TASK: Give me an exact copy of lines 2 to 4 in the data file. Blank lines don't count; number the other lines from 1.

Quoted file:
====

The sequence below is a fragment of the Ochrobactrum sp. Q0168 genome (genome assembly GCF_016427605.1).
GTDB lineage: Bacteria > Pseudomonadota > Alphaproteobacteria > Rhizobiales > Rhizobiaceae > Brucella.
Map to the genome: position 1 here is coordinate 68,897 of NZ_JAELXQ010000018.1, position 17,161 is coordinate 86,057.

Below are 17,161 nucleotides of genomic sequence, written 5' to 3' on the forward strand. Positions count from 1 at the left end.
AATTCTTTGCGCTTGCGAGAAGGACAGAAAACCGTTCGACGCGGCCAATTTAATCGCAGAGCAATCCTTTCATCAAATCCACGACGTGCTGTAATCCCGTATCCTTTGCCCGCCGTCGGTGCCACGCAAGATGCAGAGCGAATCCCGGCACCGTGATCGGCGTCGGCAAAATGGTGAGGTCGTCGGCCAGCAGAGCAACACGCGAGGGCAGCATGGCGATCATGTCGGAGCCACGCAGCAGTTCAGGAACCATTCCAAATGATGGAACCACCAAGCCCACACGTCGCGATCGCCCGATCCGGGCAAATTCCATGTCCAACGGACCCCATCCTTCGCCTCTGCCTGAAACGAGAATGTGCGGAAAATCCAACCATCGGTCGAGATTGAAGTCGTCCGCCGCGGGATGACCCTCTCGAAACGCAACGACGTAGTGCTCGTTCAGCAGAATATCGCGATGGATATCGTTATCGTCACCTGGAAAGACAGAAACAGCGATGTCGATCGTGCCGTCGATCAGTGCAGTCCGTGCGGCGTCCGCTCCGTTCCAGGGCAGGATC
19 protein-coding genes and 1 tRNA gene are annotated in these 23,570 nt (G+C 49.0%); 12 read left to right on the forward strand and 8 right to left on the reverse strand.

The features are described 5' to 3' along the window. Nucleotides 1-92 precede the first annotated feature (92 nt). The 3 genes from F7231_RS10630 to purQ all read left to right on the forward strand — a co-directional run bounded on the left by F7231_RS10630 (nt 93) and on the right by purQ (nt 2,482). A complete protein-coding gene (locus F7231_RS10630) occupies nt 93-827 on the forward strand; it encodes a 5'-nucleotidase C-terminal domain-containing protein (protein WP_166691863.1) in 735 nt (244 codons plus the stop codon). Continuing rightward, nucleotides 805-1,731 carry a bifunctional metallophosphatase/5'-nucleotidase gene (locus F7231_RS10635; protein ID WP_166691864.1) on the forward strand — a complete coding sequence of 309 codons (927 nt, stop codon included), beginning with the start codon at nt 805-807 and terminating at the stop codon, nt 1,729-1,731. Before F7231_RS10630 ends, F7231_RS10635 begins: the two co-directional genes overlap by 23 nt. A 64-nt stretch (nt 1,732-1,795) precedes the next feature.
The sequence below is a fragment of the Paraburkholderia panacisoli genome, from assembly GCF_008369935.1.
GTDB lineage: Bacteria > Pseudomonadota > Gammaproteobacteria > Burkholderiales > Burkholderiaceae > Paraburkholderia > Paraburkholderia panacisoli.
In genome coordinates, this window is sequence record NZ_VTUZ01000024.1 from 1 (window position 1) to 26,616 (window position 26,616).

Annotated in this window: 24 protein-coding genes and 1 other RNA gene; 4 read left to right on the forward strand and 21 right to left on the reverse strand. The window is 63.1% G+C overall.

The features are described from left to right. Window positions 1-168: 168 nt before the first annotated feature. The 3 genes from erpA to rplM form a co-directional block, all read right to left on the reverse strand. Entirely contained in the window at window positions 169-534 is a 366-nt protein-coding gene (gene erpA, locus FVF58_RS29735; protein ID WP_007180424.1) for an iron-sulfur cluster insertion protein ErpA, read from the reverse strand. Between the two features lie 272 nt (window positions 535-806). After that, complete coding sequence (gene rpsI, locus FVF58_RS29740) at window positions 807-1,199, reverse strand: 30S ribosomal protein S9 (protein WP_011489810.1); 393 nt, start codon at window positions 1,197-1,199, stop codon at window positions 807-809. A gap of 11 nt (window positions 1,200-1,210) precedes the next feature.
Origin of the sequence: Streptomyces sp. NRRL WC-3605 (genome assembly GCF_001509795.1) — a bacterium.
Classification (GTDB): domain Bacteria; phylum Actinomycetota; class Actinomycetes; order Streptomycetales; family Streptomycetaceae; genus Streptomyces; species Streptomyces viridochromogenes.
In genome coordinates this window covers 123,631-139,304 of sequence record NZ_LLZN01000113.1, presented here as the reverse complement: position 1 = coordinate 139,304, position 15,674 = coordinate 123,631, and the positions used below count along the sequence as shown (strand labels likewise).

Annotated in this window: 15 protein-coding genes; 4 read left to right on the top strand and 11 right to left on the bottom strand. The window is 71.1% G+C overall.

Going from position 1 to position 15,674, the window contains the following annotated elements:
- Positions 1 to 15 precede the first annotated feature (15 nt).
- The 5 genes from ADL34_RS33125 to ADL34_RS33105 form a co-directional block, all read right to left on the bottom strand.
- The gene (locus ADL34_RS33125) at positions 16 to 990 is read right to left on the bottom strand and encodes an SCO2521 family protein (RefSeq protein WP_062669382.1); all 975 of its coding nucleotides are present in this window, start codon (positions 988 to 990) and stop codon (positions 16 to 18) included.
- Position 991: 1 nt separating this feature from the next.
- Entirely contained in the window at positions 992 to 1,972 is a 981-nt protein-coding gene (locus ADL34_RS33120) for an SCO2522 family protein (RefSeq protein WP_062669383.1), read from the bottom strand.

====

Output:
GTDB lineage: Bacteria > Pseudomonadota > Alphaproteobacteria > Rhizobiales > Rhizobiaceae > Brucella.
Map to the genome: position 1 here is coordinate 68,897 of NZ_JAELXQ010000018.1, position 17,161 is coordinate 86,057.

Below are 17,161 nucleotides of genomic sequence, written 5' to 3' on the forward strand. Positions count from 1 at the left end.